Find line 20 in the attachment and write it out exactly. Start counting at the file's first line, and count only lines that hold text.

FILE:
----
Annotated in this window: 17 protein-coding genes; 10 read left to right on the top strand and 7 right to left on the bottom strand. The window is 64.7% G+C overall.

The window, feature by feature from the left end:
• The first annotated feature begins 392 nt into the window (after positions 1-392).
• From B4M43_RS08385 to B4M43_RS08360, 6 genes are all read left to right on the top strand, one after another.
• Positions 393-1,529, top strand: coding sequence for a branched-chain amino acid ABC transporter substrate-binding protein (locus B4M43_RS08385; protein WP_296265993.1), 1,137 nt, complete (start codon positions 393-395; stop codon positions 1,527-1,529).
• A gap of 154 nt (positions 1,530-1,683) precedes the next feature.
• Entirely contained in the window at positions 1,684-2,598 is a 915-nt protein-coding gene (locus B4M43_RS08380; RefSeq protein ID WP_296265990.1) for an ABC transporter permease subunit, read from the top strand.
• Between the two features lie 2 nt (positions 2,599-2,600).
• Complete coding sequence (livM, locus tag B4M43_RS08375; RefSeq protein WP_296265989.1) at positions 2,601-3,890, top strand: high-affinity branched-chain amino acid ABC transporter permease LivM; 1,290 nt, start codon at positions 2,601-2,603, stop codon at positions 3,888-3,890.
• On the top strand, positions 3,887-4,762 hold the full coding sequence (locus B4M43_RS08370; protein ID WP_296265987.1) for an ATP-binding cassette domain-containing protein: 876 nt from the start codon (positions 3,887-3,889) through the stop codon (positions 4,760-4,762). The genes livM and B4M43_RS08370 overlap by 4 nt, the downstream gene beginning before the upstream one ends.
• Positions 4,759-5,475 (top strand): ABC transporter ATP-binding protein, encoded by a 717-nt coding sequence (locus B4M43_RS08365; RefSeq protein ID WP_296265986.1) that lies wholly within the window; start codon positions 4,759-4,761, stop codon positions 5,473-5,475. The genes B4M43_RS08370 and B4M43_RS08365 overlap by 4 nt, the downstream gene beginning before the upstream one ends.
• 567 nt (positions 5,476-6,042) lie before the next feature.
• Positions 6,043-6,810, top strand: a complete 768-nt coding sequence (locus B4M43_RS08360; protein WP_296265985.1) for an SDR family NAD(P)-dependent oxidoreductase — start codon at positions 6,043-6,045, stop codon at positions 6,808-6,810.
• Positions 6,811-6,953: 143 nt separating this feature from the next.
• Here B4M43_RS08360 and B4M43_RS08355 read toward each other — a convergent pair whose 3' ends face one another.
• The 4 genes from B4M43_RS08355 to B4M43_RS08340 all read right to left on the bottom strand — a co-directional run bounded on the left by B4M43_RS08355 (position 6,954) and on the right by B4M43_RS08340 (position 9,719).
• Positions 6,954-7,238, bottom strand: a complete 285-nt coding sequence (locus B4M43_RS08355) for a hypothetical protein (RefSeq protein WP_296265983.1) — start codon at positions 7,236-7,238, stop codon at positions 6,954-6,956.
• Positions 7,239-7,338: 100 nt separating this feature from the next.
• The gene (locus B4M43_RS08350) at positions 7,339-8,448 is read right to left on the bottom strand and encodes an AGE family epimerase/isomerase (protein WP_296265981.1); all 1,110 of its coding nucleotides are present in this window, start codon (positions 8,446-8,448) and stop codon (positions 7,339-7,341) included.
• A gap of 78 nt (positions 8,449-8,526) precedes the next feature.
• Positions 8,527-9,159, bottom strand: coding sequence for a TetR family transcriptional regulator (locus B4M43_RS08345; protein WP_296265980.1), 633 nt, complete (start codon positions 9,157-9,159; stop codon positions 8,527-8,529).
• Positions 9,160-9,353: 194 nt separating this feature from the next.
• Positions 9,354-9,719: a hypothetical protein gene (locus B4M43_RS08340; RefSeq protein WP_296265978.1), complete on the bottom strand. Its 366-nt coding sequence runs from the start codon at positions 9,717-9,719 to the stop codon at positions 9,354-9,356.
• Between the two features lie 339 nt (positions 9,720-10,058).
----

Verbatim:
• A gap of 78 nt (positions 8,449-8,526) precedes the next feature.